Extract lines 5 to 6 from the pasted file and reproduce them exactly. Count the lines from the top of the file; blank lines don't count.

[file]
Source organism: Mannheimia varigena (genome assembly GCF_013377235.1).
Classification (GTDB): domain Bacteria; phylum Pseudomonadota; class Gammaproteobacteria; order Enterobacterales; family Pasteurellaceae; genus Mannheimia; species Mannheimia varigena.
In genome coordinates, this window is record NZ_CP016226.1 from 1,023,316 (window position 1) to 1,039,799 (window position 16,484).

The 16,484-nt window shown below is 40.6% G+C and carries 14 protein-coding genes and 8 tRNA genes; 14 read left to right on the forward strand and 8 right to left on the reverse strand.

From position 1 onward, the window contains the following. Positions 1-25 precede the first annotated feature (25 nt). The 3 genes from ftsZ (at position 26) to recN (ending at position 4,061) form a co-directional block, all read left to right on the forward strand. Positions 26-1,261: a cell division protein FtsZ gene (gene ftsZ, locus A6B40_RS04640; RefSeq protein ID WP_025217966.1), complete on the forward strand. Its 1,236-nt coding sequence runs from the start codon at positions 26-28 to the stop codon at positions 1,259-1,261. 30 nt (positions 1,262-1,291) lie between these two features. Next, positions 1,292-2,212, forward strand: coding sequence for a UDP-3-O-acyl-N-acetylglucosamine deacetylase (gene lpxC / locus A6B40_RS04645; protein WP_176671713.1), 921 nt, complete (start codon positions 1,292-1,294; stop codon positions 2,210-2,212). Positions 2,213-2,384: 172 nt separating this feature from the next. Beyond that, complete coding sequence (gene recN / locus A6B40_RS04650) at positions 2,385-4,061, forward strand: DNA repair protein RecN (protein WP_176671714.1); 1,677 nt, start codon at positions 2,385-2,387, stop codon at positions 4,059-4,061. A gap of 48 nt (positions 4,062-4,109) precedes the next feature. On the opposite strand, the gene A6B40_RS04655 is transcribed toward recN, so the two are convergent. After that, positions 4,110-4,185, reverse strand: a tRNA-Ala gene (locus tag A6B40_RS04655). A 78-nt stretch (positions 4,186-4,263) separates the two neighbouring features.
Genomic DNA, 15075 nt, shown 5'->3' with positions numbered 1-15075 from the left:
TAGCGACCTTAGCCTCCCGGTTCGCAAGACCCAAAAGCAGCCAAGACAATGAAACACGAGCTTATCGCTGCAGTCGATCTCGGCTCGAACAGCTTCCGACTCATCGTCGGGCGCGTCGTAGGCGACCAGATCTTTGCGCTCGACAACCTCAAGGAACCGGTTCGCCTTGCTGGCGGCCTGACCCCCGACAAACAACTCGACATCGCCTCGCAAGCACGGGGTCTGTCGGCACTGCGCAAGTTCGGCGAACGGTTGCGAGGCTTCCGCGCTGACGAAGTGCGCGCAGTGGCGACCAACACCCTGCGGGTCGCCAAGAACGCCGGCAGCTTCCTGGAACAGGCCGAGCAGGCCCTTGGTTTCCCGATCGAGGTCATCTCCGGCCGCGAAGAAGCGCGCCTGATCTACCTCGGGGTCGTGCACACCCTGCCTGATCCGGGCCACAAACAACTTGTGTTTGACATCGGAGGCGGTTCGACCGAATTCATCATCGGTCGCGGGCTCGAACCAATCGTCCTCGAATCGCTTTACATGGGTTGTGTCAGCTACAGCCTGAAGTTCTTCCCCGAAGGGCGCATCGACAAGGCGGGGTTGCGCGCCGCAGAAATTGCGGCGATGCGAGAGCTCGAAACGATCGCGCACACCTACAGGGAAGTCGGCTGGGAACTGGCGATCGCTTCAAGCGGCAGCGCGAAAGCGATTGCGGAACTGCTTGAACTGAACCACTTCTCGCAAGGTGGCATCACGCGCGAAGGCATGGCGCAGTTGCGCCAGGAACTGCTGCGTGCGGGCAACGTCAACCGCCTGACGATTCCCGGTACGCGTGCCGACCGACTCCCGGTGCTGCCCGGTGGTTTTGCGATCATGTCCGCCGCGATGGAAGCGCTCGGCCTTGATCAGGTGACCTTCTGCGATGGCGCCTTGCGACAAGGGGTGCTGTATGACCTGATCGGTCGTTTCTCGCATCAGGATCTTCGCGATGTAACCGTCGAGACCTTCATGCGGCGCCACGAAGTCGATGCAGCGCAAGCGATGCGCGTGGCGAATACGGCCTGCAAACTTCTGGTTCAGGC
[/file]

From position 1 onward, the window contains the following. Positions 1-25 precede the first annotated feature (25 nt). The 3 genes from ftsZ (at position 26) to recN (ending at position 4,061) form a co-directional block, all read left to right on the forward strand. Positions 26-1,261: a cell division protein FtsZ gene (gene ftsZ, locus A6B40_RS04640; RefSeq protein ID WP_025217966.1), complete on the forward strand. Its 1,236-nt coding sequence runs from the start codon at positions 26-28 to the stop codon at positions 1,259-1,261. 30 nt (positions 1,262-1,291) lie between these two features. Next, positions 1,292-2,212, forward strand: coding sequence for a UDP-3-O-acyl-N-acetylglucosamine deacetylase (gene lpxC / locus A6B40_RS04645; protein WP_176671713.1), 921 nt, complete (start codon positions 1,292-1,294; stop codon positions 2,210-2,212). Positions 2,213-2,384: 172 nt separating this feature from the next. Beyond that, complete coding sequence (gene recN / locus A6B40_RS04650) at positions 2,385-4,061, forward strand: DNA repair protein RecN (protein WP_176671714.1); 1,677 nt, start codon at positions 2,385-2,387, stop codon at positions 4,059-4,061. A gap of 48 nt (positions 4,062-4,109) precedes the next feature. On the opposite strand, the gene A6B40_RS04655 is transcribed toward recN, so the two are convergent. After that, positions 4,110-4,185, reverse strand: a tRNA-Ala gene (locus tag A6B40_RS04655). A 78-nt stretch (positions 4,186-4,263) separates the two neighbouring features.
Genomic DNA, 15075 nt, shown 5'->3' with positions numbered 1-15075 from the left: